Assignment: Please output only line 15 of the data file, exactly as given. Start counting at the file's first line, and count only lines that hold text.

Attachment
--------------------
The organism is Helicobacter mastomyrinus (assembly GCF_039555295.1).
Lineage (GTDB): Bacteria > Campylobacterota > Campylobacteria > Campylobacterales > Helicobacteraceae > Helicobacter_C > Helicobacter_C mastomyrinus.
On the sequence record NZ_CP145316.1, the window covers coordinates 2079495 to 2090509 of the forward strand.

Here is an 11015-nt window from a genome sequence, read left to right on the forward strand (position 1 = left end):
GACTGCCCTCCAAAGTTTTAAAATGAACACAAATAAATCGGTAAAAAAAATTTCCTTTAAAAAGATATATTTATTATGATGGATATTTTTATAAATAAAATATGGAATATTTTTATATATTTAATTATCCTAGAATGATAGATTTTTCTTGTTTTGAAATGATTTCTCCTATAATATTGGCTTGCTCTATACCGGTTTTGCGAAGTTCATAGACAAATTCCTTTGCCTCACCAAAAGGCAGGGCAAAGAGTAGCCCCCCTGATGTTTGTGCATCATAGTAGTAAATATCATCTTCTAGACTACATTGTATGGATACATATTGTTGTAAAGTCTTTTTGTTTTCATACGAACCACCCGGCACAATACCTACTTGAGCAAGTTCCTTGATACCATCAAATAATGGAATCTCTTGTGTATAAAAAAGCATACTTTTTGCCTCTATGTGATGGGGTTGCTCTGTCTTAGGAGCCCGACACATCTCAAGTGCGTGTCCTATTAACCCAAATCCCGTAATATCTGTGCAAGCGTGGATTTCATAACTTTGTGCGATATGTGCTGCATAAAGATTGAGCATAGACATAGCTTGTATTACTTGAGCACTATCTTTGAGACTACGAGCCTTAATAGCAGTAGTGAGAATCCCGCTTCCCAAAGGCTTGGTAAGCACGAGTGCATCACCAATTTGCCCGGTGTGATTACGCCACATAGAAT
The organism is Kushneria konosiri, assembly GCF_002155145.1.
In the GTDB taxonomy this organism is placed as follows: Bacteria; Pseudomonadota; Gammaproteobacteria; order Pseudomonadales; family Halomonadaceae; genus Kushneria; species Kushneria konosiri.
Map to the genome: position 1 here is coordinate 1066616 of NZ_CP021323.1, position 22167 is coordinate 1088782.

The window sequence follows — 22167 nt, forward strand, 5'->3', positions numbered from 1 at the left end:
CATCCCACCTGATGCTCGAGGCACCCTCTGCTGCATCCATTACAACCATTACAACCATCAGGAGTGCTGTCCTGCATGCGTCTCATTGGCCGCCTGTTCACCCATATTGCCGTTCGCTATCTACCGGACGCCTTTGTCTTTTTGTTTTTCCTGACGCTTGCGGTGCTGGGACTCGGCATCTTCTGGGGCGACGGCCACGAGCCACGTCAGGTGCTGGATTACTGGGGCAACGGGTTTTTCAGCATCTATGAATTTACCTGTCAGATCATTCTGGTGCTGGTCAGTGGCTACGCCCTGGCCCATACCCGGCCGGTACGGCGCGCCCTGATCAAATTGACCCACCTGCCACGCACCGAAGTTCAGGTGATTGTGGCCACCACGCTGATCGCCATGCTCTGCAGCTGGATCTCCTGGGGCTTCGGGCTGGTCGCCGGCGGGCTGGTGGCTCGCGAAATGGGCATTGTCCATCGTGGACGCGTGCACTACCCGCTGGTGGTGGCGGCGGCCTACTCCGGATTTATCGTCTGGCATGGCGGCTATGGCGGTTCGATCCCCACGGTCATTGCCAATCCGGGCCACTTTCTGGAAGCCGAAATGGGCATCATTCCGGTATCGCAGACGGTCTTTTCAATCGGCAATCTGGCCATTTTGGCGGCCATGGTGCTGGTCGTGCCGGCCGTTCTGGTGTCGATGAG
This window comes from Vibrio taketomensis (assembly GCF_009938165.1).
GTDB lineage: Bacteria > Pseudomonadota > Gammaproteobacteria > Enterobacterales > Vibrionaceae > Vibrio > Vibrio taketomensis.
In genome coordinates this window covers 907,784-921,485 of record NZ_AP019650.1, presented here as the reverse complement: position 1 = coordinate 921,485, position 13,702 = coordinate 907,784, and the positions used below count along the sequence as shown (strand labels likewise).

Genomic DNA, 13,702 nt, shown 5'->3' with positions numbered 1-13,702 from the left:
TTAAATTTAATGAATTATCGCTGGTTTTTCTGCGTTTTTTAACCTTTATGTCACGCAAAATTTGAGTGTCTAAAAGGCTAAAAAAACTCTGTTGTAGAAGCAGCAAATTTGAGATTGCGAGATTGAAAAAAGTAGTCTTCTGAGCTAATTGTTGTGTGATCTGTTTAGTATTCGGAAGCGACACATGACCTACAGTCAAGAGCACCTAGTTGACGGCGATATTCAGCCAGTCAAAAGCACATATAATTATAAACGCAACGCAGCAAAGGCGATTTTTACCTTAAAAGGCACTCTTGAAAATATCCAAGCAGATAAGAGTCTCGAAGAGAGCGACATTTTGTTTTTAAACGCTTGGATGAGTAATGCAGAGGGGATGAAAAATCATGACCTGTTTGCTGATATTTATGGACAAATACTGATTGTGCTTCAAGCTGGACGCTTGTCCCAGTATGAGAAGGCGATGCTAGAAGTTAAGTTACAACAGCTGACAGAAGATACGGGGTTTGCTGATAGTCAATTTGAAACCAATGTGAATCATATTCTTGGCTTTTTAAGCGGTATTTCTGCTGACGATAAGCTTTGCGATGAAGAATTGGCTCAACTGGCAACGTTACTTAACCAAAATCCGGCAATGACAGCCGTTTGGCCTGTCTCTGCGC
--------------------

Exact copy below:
TTAAATTTAATGAATTATCGCTGGTTTTTCTGCGTTTTTTAACCTTTATGTCACGCAAAATTTGAGTGTCTAAAAGGCTAAAAAAACTCTGTTGTAGAAGCAGCAAATTTGAGATTGCGAGATTGAAAAAAGTAGTCTTCTGAGCTAATTGTTGTGTGATCTGTTTAGTATTCGGAAGCGACACATGACCTACAGTCAAGAGCACCTAGTTGACGGCGATATTCAGCCAGTCAAAAGCACATATAATTATAAACGCAACGCAGCAAAGGCGATTTTTACCTTAAAAGGCACTCTTGAAAATATCCAAGCAGATAAGAGTCTCGAAGAGAGCGACATTTTGTTTTTAAACGCTTGGATGAGTAATGCAGAGGGGATGAAAAATCATGACCTGTTTGCTGATATTTATGGACAAATACTGATTGTGCTTCAAGCTGGACGCTTGTCCCAGTATGAGAAGGCGATGCTAGAAGTTAAGTTACAACAGCTGACAGAAGATACGGGGTTTGCTGATAGTCAATTTGAAACCAATGTGAATCATATTCTTGGCTTTTTAAGCGGTATTTCTGCTGACGATAAGCTTTGCGATGAAGAATTGGCTCAACTGGCAACGTTACTTAACCAAAATCCGGCAATGACAGCCGTTTGGCCTGTCTCTGCGC